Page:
In an age where digital technologies are the way forward, we require access to computers in the form of desktops, laptops and tablets more and more. Health and social care needs to provide lots of information from care plans, CPA reviews, assessment reports, to the audit trails of emails. Whilst this technology has its merits through programs such as realtime™ reporting systems, have we given thought of what staff are exposed to in the application of such technologies, the environment in which they work and how that affects their eyesight and their bodies? With an ever-increasing demand, managers need to protect their staff from unnecessary harm by effective measures. Having a DSE (Display Screen Equipment) workstation assessment assesses the risks that workers might be exposed to.
How do I protect my employees?
Like with all work applications they need to be assessed for their suitability. The Health and Safety (Display Screen Equipment) Regulations 1992 (amended 2002) assists employers in ensuring how to reduce health risks associated with screen-based work, including musculoskeletal disorders, visual fatigue and mental stress. Consideration is given to contributory factors affecting employee’s health and how to mitigate or reduce to as “far as is reasonably practicable” their associated risks.
What do I do first?
The first thing is to assess the risk to your employees by individual risk assessments as cited in Regulation 2. The HSE has a template at the end of its guidance document L26 which you can download as a free copy. This assessment can be completed by an employee after some basic training (Regulation 6) and then followed through where specialist help is needed. Staff must also be provided with some basic information (Regulation 7). Any member of staff who uses a display screen for more than 1 hour continually per day as part of their duties needs to be assessed regardless of how many people you employ (the 5 or more employees rule does not apply to DSE assessments!)
What is covered by a workstation assessment?
As well as the display screen we consider the keyboard, mouse, chair, workstation, lighting, ventilation and noise.
The assessment considers posture and ergonomics to reduce stress on our bodies by poor positioning. A workstation needs to be clutter free so you can move your legs. The seat usually a 5-leg swivel with back support and height adjustment, are ergonomically designed to support the natural curve of the spine.
If you use a laptop I would suggest having a riser and a separate keyboard thus ensuring that you are not too close to the screen. You can get gel pad supports for keyboards and mouse mat gel pad supports to protect wrists and aid posture.
Workstations should not be an extension of your filing cabinet and need to be at a suitable height. Whilst most office environments provide lighting it is important to ensure there is not glare on the screen and sunlight can be controlled by blinds. Where lighting is poor i.e. below 200 lumens, then additional lighting may be required.
The screen should be adjustable i.e.: tilt and the print readable without strain. You can adjust the brightness of your screen.
Eye strain can lead to headaches, muscle strains and stress related illnesses. If you find this to be an issue, I would suggest having your eyes tested – an eye test should be paid for by your employer and some offer vouchers for reduced cost of glasses if they are for display screen work only. Regulation 5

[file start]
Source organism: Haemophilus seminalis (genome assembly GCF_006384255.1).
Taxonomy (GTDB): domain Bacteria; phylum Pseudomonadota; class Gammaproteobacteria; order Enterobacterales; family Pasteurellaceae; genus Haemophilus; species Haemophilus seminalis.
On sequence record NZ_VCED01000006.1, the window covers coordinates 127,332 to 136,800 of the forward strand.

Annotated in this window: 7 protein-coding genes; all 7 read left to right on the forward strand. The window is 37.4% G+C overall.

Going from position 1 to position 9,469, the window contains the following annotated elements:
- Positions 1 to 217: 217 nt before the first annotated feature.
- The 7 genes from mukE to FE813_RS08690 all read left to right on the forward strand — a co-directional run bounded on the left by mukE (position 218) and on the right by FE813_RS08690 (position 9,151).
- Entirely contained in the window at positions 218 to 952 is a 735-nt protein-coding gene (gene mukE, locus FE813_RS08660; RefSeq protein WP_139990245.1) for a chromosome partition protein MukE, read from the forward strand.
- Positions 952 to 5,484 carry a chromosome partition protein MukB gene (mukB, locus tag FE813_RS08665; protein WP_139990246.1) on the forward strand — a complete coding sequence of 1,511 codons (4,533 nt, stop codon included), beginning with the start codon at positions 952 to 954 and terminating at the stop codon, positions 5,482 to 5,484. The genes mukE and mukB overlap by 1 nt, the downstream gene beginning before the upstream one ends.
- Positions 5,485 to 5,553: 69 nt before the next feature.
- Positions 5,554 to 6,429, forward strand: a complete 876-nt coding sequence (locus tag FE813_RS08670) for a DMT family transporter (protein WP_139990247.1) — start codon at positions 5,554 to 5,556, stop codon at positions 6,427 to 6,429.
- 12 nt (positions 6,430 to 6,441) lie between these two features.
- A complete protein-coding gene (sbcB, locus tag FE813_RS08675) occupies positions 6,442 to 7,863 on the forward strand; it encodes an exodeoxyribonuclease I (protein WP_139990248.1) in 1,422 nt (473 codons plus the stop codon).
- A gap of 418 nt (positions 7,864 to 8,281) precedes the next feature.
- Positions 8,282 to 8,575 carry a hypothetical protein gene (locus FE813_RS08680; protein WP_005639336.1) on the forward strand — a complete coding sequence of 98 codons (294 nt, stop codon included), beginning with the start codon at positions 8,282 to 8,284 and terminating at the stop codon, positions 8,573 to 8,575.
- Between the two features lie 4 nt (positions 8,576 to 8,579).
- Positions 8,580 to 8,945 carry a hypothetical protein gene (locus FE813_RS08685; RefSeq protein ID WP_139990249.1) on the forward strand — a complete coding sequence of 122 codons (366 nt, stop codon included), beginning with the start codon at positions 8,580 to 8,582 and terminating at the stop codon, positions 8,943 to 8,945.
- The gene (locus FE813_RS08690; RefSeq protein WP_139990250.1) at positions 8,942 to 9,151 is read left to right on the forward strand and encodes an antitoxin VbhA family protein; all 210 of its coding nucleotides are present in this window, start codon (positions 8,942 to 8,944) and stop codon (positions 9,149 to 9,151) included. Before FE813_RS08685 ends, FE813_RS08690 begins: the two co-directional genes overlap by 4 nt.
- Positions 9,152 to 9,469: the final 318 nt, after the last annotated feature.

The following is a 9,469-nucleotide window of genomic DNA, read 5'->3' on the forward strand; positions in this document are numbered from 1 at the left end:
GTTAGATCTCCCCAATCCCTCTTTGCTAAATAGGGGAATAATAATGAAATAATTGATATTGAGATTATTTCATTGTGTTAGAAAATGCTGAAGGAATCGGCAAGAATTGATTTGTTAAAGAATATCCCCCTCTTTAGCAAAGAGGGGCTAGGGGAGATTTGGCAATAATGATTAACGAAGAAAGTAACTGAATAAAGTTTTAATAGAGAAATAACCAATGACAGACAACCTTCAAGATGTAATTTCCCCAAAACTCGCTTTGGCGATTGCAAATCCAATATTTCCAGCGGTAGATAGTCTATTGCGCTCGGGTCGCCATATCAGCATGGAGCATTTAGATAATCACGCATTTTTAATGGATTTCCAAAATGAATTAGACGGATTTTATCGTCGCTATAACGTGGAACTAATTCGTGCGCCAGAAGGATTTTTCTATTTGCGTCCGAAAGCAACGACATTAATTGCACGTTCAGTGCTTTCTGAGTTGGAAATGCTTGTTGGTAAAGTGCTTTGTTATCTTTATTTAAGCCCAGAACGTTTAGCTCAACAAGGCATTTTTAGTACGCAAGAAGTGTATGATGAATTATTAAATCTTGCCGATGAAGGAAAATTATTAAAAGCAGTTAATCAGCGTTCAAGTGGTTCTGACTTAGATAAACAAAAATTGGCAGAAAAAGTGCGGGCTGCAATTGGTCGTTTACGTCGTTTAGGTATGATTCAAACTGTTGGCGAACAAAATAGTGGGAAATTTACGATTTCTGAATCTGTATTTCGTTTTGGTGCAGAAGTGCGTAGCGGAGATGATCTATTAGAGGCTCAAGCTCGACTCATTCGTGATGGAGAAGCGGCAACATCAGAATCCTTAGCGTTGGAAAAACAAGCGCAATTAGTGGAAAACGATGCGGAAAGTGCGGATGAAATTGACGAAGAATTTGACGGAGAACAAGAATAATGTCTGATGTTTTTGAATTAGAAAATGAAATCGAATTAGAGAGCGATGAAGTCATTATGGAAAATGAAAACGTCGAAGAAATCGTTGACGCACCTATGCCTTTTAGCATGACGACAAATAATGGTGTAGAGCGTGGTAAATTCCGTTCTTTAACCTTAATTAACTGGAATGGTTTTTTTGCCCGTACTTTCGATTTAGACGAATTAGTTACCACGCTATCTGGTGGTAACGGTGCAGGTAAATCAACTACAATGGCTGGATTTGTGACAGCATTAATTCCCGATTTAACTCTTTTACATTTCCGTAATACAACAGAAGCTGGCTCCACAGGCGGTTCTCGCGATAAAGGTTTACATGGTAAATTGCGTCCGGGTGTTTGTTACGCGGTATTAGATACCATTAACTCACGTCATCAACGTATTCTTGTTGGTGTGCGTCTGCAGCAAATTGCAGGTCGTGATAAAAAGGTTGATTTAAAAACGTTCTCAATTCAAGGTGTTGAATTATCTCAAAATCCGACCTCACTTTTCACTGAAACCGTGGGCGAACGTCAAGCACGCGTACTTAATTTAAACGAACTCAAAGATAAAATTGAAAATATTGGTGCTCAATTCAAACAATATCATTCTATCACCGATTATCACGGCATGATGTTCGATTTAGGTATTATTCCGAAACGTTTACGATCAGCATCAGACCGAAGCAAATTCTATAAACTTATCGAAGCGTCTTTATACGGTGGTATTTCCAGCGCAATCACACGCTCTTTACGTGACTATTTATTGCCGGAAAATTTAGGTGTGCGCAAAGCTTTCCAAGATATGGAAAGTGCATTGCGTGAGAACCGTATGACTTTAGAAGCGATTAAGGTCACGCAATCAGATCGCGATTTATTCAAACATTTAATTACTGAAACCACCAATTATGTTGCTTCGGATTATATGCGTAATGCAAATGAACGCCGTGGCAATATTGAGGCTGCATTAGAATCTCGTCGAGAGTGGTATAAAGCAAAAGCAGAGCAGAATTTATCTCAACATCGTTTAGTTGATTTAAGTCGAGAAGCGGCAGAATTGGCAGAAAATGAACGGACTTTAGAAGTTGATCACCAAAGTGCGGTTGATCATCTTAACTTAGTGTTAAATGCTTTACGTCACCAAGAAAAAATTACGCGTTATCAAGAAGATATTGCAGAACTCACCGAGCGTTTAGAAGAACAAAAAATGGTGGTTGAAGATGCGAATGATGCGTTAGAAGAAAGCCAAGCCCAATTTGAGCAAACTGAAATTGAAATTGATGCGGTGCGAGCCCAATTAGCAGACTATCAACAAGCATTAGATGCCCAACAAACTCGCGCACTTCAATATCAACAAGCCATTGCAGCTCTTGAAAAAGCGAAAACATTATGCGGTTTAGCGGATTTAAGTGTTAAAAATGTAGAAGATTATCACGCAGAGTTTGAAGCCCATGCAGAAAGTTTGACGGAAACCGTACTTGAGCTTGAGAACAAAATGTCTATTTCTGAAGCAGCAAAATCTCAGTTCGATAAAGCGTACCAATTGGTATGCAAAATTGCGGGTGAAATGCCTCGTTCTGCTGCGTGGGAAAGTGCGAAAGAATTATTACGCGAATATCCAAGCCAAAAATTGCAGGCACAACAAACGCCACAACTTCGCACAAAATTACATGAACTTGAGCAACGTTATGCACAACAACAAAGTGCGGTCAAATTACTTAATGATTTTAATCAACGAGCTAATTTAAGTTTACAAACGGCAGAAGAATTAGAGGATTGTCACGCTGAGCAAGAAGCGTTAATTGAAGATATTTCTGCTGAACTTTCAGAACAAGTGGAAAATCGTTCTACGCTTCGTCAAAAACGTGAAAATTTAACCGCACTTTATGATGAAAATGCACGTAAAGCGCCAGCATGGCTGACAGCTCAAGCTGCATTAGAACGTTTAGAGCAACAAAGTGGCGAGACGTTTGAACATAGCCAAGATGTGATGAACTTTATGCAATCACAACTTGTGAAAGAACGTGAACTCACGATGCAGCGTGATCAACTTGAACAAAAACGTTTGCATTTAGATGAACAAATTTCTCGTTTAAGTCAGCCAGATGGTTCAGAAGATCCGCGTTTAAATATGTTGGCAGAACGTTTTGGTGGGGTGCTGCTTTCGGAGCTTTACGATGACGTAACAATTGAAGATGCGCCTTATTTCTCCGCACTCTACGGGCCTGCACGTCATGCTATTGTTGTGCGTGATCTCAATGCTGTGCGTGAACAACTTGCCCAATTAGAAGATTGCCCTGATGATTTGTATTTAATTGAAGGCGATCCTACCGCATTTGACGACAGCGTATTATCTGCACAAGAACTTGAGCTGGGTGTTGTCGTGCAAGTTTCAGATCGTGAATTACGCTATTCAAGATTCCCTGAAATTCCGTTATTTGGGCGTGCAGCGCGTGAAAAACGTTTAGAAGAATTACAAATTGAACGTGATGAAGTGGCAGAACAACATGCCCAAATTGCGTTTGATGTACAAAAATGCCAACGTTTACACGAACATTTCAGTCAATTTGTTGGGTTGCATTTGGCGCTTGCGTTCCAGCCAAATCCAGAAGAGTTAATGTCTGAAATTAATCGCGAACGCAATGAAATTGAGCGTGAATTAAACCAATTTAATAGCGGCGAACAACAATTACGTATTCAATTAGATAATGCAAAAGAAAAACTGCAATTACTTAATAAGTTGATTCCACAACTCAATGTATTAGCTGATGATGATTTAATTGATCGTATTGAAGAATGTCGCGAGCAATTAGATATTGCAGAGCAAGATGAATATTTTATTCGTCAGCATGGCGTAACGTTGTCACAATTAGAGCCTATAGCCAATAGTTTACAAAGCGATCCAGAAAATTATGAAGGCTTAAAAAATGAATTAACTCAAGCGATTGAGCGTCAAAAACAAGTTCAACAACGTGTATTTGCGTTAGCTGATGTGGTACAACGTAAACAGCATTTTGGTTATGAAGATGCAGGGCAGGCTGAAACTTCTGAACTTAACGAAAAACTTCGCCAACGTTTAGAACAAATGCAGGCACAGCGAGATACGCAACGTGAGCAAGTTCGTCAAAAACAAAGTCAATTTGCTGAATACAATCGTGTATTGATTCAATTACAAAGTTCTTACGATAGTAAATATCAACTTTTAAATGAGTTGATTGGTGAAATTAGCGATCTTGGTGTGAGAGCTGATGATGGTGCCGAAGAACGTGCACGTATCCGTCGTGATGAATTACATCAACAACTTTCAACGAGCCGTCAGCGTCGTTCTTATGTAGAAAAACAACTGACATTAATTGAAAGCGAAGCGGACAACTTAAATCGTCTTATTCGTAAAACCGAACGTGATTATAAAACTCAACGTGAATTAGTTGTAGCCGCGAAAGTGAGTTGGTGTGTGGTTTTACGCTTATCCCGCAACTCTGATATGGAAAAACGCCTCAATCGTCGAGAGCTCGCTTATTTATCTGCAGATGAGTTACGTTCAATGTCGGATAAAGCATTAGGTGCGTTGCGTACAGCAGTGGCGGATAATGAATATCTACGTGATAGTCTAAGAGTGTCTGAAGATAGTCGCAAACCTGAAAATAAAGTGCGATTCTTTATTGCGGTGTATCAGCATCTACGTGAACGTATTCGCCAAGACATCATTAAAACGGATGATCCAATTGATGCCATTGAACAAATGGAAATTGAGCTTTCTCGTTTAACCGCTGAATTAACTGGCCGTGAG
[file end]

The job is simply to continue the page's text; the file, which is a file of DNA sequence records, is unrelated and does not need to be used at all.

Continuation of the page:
Office environments with computer equipment can draw moisture from the air thus having adequate ventilation as well as ensuring equipment filters are not blocked with dust, can improve the environment and ensure you are more productive. If your role requires significant periods of time seated and working from a computer i.e.: a call centre, administrator etc. consider having a break every 1 hour for 5 to 10 mins and where possible job rotate. For more information click here
I have staff who need additional support
DSE assessments need to consider all staff, including those who may need special adjustments. In a number of cases, you will need to refer to an occupational health advisor where you have mobility considerations. Female staff who are pregnant will have a risk assessment in place to protect them and the baby they carry, however it may be that foot risers, more frequent breaks and easy access to welfare facilities and fresh air need to be given consideration. Remember that the law requires employers to make reasonable adjustments.
What about the office environment?
Offices need to be light and airy, décor of neutral colour, being aware that some colours can affect mood. Those with epilepsy will need to be protected from flashing images and everyone from glare. Open plan offices need access for wheelchairs and workstations clutter-free both on top and underneath.
Noise can be a factor which affects people’s mental wellbeing, thus ear inserts on a cord and soundproofing boards between other colleague’s workstations can assist.
How to I prevent staff getting aches and pains?
Whilst you cannot stop staff getting aches and pains you can reduce this by encouraging exercise and stretches. Walking in your lunch break can also assist this too.
What does the law say?
The key piece of legislation is The Health and Safety (Display Screen Equipment) Regulations 1992 amended 2002. Regulation 4 concerns the daily activities of DSE users and cites the following:
‘Every employer shall so plan the activities of users at work in his undertaking that their daily work on display screen equipment is periodically interrupted by such breaks or changes of activity as reduce their workload at that equipment.’
Working with Display Screen Equipment (HSE publication) INDG36
Should VDU users be given breaks (HSE website)
Display screen equipment (DSE) workstation checklist (HSE website)
Work with display screen equipment (HSE publication) L26